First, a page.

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Author:
Christopher Danielson

To introduce the basic structure of a new place value system that was designed for the mathematical development of future teachers.

This packet supports student activities in a math course for future teachers.

Before reading this packet, consider spending a few minutes with my packet on composed units.

Tutorial

The Ordpa number system is adapted from work by Joann Cady and Teresa Hopkins at the University of Tennessee. In my courses for future teachers, we study this number system for two reasons:

(1) To learn about the structure of the usual base-10 (decimal) number system, and

(2) To better understand how people (especially young children) learn the decimal number system.

I do not claim that the Ordpa number system is a better, more logical or more efficient tool for counting or operating on numbers. Instead, the system helps us step outside of what we know to examine the mathematical structure of number, and to understand the learning process.

This packet presents the basic structure of the Ordpa number system. There are six sections:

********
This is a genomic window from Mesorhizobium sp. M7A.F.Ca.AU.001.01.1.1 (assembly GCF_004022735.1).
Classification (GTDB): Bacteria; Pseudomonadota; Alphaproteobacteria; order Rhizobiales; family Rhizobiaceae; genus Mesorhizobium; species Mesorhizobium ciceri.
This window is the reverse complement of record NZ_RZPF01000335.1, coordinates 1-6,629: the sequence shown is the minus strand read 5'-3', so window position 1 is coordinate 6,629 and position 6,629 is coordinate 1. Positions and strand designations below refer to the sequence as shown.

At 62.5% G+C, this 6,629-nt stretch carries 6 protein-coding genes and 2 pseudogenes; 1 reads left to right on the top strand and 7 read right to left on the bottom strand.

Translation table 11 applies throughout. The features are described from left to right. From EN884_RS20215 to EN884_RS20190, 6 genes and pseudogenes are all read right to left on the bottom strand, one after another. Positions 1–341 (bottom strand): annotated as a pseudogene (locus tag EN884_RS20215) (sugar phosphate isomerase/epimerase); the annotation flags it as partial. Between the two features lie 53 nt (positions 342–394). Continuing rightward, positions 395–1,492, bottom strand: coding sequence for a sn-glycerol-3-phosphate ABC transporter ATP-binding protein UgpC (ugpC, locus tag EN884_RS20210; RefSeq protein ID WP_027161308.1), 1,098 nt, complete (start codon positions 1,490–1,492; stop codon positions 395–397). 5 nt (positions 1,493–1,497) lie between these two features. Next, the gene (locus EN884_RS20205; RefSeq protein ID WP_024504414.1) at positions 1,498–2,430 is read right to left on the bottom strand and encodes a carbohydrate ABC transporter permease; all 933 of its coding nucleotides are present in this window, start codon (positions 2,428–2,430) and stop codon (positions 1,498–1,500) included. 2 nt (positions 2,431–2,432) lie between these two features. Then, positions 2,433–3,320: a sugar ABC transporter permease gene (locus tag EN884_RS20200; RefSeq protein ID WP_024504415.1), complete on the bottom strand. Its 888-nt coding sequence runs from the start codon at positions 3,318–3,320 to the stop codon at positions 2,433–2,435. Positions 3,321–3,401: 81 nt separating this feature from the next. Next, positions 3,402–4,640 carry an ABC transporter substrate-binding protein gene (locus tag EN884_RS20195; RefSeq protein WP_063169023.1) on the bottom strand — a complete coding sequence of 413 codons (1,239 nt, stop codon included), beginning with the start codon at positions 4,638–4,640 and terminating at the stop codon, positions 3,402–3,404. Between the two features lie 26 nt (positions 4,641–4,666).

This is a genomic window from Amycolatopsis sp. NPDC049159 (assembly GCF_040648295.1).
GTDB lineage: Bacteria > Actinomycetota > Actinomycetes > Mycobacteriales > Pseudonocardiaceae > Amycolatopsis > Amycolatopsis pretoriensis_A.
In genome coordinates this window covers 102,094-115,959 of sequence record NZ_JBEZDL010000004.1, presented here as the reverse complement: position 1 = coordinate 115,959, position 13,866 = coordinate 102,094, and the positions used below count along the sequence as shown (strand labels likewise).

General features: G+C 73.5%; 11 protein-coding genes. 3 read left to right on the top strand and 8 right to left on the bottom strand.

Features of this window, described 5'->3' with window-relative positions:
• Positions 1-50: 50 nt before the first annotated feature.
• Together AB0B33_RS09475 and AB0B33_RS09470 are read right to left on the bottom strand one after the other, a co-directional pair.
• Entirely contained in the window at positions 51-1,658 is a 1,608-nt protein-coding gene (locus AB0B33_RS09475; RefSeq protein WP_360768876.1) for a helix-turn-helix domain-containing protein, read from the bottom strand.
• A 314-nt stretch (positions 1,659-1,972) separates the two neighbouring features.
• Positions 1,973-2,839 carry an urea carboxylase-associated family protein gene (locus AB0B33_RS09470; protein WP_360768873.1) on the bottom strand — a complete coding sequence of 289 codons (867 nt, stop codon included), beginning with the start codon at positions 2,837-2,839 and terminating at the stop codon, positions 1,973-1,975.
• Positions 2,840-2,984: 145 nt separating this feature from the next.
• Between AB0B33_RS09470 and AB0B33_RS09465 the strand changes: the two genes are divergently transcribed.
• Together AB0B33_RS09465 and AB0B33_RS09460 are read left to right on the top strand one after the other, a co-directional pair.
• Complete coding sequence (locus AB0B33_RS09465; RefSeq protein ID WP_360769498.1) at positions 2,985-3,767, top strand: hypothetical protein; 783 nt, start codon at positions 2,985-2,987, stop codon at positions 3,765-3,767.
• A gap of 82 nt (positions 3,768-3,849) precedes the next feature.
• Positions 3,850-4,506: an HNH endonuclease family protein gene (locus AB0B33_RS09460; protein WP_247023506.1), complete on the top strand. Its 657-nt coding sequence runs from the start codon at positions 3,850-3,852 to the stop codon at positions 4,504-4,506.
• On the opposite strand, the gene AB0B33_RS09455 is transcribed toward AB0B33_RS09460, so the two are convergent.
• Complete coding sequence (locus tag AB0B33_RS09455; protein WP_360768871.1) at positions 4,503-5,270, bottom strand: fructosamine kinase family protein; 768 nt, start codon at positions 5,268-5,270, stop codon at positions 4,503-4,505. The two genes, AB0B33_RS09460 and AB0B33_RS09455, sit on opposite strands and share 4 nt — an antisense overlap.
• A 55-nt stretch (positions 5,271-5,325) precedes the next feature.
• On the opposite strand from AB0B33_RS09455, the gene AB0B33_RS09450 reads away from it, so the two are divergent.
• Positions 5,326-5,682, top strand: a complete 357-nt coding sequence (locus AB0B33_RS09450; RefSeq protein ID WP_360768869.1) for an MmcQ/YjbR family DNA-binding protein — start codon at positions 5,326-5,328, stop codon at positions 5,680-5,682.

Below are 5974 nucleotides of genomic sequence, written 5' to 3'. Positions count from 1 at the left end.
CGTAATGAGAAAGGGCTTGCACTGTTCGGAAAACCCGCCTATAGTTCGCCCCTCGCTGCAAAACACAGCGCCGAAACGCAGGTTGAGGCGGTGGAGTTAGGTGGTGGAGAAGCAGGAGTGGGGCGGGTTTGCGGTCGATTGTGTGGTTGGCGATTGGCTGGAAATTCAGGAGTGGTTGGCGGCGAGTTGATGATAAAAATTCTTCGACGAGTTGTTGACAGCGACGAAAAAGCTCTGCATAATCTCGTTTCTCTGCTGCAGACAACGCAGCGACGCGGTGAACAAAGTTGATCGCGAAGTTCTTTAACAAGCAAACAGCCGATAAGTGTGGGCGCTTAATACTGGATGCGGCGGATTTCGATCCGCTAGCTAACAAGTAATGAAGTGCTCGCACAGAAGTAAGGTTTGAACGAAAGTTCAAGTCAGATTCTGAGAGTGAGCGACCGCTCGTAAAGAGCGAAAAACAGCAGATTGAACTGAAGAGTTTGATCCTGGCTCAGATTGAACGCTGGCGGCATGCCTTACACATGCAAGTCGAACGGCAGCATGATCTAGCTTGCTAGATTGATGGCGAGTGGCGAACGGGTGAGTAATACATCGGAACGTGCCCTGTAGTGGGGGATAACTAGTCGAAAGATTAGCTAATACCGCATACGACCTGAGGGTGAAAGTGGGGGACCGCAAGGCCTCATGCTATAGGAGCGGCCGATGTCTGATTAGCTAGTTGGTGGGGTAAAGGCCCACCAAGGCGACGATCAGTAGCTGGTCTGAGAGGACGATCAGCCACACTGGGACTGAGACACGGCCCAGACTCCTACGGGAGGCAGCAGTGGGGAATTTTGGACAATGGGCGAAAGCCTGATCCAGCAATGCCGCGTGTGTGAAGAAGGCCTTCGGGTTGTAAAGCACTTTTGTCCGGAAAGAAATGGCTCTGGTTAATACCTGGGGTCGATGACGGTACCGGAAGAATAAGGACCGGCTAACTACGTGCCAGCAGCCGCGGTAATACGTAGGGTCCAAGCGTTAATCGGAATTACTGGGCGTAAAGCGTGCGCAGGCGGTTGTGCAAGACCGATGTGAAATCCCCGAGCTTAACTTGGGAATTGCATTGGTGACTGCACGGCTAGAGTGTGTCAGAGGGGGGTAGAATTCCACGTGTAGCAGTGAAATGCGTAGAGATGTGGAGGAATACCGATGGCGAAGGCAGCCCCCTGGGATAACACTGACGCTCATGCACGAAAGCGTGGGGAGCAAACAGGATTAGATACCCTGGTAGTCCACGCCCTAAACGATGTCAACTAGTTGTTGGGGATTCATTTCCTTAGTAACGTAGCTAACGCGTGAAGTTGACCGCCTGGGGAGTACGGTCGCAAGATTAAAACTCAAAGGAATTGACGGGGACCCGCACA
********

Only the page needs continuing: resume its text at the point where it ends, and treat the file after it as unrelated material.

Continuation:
- The first numbers
- Practice
- A hard question
- Place value
- Counting to larger numbers
- Next steps

Below is a chart shows the symbols we use for the first few counting numbers in the Ordpa number system. On the right is a number of objects, on the left is the corresponding digit. So in a sense, "@" means "1". But converting between Ordpa and our usual number system will not be helpful for our purposes, so try not to mentally convert these digits. Instead, learn to associate each digit with the correct number of objects.

This memorization process will be greatly helped by having a way to say the symbols aloud. Just as we learn the word sequence, "one, two, three, etc." We need to learn the number poem for the Ordpa number system. The next table includes number language-the word for each symbol.

Before proceeding, practice counting, "at, pound, dollar, percent...at, pound, dollar, percent..." Repetition is key to memorizing arbitrary lists.